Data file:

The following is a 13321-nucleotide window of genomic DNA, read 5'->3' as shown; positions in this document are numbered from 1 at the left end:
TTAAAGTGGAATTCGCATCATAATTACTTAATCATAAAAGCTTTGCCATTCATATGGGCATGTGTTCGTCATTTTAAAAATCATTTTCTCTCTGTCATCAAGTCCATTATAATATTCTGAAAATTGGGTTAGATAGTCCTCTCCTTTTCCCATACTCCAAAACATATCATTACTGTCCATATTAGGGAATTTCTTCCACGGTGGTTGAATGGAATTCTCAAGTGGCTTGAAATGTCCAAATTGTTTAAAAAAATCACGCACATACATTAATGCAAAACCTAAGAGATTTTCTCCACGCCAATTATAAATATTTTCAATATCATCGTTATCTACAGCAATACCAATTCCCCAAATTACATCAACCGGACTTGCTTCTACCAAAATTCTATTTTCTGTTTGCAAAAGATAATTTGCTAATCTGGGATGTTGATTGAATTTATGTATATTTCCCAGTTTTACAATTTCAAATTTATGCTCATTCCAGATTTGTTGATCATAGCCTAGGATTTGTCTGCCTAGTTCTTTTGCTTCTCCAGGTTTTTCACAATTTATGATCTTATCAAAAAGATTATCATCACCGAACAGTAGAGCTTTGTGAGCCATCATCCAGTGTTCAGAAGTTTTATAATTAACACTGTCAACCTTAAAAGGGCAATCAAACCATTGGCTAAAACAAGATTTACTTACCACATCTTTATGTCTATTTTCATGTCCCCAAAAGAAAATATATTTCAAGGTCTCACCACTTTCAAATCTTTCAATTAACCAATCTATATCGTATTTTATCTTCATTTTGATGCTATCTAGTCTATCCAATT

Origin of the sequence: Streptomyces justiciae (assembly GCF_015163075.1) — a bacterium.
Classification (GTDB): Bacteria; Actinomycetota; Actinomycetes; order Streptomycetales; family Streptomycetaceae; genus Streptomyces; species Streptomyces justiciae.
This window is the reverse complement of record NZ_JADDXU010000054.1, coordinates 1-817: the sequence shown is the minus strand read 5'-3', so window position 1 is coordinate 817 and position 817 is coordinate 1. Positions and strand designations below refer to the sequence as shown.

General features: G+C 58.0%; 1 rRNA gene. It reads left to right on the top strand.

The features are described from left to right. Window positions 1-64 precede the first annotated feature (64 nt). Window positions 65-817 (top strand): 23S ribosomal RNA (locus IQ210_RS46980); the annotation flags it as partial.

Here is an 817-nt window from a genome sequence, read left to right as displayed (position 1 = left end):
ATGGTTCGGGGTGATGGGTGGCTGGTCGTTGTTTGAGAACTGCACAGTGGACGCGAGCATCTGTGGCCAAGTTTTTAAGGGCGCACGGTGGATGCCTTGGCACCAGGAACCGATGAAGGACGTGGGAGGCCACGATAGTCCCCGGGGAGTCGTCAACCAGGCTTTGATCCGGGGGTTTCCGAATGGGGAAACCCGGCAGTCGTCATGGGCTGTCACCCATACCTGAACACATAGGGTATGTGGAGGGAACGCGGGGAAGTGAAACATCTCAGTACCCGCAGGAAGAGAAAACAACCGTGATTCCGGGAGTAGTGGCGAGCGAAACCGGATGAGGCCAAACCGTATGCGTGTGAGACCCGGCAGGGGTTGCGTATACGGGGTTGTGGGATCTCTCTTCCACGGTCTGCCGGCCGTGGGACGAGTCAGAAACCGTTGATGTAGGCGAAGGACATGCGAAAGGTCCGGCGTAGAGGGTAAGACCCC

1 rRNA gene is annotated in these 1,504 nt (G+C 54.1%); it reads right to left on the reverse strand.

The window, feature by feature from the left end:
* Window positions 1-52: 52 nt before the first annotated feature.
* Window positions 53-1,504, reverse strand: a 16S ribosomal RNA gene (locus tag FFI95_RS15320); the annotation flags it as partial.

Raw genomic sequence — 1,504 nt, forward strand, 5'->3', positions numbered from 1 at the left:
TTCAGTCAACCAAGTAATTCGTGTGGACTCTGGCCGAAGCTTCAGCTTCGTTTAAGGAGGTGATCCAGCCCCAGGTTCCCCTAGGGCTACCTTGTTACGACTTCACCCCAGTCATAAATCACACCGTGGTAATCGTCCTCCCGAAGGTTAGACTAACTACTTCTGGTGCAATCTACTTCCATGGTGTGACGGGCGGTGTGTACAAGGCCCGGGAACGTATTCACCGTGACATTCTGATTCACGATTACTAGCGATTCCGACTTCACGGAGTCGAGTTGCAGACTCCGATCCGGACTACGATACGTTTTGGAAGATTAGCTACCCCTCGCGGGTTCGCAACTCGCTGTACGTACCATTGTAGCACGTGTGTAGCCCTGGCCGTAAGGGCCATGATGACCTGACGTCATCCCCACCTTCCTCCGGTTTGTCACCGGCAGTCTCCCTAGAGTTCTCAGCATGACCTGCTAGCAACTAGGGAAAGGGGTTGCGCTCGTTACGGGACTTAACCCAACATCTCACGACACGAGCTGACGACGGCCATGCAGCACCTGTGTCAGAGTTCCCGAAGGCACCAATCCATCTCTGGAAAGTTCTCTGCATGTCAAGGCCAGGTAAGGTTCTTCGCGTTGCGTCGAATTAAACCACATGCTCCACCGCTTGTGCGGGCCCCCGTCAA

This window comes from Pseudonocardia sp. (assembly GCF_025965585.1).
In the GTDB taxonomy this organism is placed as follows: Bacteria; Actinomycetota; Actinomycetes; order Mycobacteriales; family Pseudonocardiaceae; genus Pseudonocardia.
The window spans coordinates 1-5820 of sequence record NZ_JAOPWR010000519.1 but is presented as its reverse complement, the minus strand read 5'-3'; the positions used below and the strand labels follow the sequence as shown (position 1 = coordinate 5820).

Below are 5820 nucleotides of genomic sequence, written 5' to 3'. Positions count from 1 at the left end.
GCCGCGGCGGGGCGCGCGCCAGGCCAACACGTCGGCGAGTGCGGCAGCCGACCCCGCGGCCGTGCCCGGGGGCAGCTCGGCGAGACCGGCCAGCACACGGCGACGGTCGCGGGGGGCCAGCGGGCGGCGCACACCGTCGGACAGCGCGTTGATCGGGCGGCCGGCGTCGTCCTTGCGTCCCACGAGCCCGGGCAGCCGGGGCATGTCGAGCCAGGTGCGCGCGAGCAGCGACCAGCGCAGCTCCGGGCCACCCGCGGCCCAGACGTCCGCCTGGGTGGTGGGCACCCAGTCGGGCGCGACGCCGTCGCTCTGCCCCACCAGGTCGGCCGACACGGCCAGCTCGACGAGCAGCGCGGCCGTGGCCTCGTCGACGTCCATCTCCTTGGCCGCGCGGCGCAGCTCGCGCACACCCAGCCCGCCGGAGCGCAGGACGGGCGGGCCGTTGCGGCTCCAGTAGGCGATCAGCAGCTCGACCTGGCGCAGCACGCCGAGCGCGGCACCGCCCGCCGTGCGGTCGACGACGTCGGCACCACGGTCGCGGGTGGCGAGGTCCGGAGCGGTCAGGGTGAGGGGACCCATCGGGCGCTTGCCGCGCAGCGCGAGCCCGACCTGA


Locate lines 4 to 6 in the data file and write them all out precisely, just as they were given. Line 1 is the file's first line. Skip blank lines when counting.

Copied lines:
Classification (GTDB): Bacteria; Actinomycetota; Actinomycetes; order Streptomycetales; family Streptomycetaceae; genus Streptomyces; species Streptomyces justiciae.
This window is the reverse complement of record NZ_JADDXU010000054.1, coordinates 1-817: the sequence shown is the minus strand read 5'-3', so window position 1 is coordinate 817 and position 817 is coordinate 1. Positions and strand designations below refer to the sequence as shown.

General features: G+C 58.0%; 1 rRNA gene. It reads left to right on the top strand.